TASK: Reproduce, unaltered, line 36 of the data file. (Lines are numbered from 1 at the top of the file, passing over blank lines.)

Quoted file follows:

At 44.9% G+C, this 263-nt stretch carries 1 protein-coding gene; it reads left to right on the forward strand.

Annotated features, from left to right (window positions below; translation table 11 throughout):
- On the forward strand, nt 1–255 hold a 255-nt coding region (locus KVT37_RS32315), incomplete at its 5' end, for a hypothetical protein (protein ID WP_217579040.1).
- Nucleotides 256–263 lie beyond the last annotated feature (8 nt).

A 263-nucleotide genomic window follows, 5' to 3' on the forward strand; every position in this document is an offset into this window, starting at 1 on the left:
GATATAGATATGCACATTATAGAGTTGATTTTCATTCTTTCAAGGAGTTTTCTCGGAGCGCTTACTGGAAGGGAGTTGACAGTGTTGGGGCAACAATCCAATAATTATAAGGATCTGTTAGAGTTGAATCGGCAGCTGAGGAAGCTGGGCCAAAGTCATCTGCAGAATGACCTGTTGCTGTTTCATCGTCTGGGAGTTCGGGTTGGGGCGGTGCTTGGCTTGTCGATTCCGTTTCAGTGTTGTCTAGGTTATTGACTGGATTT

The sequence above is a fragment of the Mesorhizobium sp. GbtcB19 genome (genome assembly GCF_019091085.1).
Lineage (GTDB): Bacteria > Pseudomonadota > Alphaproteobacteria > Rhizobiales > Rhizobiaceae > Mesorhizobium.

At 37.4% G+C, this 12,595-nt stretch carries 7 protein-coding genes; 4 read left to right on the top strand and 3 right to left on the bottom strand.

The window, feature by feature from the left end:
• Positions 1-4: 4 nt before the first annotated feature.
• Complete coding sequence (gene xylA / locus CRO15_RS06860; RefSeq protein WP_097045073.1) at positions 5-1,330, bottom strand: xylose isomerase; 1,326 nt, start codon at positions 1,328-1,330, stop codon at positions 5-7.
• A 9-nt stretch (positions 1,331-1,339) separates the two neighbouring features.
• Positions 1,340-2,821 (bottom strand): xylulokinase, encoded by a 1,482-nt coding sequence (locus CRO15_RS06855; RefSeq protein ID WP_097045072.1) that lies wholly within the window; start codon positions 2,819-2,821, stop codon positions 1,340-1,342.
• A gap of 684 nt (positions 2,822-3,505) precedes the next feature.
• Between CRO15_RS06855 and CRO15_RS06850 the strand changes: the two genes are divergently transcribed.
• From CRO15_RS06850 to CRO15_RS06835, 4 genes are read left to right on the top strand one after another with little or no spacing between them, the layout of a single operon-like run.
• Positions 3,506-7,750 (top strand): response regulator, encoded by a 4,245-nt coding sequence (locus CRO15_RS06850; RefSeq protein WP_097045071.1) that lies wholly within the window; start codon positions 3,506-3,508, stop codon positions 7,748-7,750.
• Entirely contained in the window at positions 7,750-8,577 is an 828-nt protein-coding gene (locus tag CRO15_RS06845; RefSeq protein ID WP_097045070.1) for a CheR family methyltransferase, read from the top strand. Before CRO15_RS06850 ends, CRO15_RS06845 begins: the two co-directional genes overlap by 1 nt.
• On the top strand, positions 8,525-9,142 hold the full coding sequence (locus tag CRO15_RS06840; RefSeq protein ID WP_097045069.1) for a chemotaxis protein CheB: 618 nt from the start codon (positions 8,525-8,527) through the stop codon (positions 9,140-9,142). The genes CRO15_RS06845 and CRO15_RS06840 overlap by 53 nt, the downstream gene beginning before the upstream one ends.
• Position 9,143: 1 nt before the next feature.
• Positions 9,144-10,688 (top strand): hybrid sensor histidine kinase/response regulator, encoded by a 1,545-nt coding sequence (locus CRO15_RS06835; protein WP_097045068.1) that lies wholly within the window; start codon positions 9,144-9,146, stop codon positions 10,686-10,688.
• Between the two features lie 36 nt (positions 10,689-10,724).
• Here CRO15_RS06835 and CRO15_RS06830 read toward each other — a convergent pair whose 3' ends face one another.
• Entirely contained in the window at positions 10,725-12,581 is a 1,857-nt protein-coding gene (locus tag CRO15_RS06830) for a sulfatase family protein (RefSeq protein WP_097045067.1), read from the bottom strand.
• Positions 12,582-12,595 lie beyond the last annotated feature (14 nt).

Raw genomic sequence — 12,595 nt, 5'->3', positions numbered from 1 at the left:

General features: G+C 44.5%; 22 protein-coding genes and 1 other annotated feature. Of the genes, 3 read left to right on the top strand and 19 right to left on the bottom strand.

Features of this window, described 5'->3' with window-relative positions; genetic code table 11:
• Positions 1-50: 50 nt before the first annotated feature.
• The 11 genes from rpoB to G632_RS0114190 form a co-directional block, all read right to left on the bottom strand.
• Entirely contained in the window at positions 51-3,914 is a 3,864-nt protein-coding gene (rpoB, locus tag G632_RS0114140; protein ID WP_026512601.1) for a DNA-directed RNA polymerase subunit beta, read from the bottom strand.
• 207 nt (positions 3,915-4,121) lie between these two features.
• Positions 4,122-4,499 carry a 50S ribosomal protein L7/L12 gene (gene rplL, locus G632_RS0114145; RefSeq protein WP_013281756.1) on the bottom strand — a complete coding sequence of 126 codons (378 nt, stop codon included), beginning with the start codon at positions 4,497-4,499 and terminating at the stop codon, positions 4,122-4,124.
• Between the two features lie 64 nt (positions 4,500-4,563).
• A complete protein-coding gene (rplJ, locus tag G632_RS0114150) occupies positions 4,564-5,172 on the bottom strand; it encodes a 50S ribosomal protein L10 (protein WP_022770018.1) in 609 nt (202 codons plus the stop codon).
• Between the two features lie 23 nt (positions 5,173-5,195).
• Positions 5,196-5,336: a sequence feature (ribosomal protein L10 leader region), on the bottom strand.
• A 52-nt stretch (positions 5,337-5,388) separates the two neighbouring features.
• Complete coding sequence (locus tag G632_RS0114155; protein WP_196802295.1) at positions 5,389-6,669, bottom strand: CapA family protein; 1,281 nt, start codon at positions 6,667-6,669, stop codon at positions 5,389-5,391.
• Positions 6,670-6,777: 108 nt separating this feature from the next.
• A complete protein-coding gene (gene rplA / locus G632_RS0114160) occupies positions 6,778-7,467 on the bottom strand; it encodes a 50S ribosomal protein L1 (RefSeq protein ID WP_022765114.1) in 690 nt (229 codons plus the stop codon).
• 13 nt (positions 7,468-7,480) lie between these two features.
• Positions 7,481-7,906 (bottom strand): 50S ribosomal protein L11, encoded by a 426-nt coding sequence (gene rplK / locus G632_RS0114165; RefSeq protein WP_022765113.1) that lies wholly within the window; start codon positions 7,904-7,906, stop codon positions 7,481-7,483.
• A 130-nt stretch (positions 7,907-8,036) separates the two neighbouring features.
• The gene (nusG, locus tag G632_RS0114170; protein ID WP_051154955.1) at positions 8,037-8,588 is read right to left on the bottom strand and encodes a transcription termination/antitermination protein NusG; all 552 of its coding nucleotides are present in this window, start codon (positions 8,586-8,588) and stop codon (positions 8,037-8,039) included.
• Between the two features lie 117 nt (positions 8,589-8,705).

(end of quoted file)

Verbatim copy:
• A complete protein-coding gene (rplJ, locus tag G632_RS0114150) occupies positions 4,564-5,172 on the bottom strand; it encodes a 50S ribosomal protein L10 (protein WP_022770018.1) in 609 nt (202 codons plus the stop codon).